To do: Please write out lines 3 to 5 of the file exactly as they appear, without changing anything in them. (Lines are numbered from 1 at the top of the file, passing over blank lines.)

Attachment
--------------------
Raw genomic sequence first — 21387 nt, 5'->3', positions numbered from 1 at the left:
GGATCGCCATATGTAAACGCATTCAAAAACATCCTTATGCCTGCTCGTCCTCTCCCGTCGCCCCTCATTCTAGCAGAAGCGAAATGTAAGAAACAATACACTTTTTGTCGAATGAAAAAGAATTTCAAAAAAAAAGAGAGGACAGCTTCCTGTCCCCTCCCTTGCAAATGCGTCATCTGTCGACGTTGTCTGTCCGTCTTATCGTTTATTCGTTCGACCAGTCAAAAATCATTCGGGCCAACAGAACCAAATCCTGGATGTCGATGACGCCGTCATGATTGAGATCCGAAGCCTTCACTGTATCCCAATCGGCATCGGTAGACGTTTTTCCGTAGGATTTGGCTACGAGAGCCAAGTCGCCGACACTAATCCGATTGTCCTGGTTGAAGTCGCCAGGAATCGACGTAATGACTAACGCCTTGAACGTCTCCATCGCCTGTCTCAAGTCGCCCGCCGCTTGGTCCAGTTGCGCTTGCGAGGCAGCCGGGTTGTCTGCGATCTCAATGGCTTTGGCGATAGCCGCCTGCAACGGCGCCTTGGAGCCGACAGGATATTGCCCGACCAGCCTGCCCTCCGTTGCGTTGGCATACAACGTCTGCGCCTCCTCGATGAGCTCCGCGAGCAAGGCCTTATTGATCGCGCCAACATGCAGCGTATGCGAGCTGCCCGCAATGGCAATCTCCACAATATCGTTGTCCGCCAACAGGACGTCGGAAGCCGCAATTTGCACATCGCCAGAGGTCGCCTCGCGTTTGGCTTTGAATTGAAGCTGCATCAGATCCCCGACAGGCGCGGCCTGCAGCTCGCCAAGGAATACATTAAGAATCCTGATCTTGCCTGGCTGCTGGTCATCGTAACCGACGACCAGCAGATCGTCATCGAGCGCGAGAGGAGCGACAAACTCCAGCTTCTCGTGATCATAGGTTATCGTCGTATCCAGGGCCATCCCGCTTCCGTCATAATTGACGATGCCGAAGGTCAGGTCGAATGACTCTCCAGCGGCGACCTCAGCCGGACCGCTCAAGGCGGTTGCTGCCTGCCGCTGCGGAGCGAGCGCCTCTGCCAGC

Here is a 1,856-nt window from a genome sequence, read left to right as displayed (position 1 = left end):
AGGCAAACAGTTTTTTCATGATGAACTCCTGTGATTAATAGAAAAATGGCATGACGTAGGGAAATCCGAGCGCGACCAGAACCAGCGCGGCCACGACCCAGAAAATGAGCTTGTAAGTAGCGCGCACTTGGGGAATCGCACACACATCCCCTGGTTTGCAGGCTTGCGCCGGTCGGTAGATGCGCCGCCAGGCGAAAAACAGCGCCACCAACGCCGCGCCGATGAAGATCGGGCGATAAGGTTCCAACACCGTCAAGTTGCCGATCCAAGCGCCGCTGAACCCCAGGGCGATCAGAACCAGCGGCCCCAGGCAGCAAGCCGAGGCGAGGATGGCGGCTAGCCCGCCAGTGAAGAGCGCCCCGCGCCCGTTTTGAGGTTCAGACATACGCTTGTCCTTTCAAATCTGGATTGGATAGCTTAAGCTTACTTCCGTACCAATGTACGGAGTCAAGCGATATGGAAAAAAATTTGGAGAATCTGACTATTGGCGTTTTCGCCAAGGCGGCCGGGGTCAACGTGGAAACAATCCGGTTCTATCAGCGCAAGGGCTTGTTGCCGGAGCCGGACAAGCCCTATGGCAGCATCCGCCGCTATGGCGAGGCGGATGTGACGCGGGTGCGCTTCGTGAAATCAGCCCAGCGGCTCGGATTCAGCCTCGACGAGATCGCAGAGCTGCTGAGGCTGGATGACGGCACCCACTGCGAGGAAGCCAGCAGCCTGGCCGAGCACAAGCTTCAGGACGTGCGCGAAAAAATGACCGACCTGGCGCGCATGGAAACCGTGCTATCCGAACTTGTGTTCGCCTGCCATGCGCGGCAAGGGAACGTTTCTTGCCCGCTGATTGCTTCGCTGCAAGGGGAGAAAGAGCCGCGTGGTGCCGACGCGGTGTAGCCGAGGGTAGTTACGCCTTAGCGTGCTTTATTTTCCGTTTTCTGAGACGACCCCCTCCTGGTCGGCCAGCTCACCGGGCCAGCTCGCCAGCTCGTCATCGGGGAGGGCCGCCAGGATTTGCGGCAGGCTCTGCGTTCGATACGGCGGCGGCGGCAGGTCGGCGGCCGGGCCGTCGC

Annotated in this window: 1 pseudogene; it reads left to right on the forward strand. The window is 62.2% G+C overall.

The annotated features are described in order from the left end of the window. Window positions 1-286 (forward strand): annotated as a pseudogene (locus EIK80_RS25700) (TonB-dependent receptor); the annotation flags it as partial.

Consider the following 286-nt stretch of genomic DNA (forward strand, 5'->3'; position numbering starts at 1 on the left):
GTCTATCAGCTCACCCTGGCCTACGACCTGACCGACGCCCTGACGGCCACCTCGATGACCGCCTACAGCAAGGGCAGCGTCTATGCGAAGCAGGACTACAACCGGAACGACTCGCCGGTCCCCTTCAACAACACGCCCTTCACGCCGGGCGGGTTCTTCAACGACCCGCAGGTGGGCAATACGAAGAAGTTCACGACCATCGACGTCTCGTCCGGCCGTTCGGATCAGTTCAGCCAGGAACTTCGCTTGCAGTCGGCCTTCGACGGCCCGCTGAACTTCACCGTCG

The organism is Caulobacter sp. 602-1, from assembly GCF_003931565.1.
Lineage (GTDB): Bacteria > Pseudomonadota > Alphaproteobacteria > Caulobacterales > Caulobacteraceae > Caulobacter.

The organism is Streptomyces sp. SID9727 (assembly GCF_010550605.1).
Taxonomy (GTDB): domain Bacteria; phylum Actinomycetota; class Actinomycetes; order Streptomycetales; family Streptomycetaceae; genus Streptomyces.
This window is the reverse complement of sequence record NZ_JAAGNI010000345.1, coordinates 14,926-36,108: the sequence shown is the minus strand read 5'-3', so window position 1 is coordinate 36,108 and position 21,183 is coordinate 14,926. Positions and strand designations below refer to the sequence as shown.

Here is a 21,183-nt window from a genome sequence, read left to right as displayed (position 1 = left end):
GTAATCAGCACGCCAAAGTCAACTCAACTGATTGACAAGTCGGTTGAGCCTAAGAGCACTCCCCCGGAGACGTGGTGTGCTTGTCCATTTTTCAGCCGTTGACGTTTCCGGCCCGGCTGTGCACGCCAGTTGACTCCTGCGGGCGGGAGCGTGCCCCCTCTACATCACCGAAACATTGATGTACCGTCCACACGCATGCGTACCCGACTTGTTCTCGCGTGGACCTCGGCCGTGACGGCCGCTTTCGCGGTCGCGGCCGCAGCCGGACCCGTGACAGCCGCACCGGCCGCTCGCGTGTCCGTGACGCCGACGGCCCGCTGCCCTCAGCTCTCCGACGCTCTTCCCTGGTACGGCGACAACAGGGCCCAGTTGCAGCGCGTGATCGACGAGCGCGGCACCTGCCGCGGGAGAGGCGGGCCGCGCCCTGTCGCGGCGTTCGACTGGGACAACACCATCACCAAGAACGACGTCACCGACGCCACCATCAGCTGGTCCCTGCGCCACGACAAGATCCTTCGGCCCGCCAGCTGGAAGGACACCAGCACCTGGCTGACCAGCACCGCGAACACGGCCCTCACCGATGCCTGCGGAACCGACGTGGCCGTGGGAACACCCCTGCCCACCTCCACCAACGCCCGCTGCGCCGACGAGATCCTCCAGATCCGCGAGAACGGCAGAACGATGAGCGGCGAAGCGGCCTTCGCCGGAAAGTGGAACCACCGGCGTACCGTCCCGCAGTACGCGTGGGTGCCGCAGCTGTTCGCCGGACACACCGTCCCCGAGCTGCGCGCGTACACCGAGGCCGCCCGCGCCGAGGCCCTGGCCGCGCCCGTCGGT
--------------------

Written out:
Here is a 1,856-nt window from a genome sequence, read left to right as displayed (position 1 = left end):
AGGCAAACAGTTTTTTCATGATGAACTCCTGTGATTAATAGAAAAATGGCATGACGTAGGGAAATCCGAGCGCGACCAGAACCAGCGCGGCCACGACCCAGAAAATGAGCTTGTAAGTAGCGCGCACTTGGGGAATCGCACACACATCCCCTGGTTTGCAGGCTTGCGCCGGTCGGTAGATGCGCCGCCAGGCGAAAAACAGCGCCACCAACGCCGCGCCGATGAAGATCGGGCGATAAGGTTCCAACACCGTCAAGTTGCCGATCCAAGCGCCGCTGAACCCCAGGGCGATCAGAACCAGCGGCCCCAGGCAGCAAGCCGAGGCGAGGATGGCGGCTAGCCCGCCAGTGAAGAGCGCCCCGCGCCCGTTTTGAGGTTCAGACATACGCTTGTCCTTTCAAATCTGGATTGGATAGCTTAAGCTTACTTCCGTACCAATGTACGGAGTCAAGCGATATGGAAAAAAATTTGGAGAATCTGACTATTGGCGTTTTCGCCAAGGCGGCCGGGGTCAACGTGGAAACAATCCGGTTCTATCAGCGCAAGGGCTTGTTGCCGGAGCCGGACAAGCCCTATGGCAGCATCCGCCGCTATGGCGAGGCGGATGTGACGCGGGTGCGCTTCGTGAAATCAGCCCAGCGGCTCGGATTCAGCCTCGACGAGATCGCAGAGCTGCTGAGGCTGGATGACGGCACCCACTGCGAGGAAGCCAGCAGCCTGGCCGAGCACAAGCTTCAGGACGTGCGCGAAAAAATGACCGACCTGGCGCGCATGGAAACCGTGCTATCCGAACTTGTGTTCGCCTGCCATGCGCGGCAAGGGAACGTTTCTTGCCCGCTGATTGCTTCGCTGCAAGGGGAGAAAGAGCCGCGTGGTGCCGACGCGGTGTAGCCGAGGGTAGTTACGCCTTAGCGTGCTTTATTTTCCGTTTTCTGAGACGACCCCCTCCTGGTCGGCCAGCTCACCGGGCCAGCTCGCCAGCTCGTCATCGGGGAGGGCCGCCAGGATTTGCGGCAGGCTCTGCGTTCGATACGGCGGCGGCGGCAGGTCGGCGGCCGGGCCGTCGC

Annotated in this window: 1 pseudogene; it reads left to right on the forward strand. The window is 62.2% G+C overall.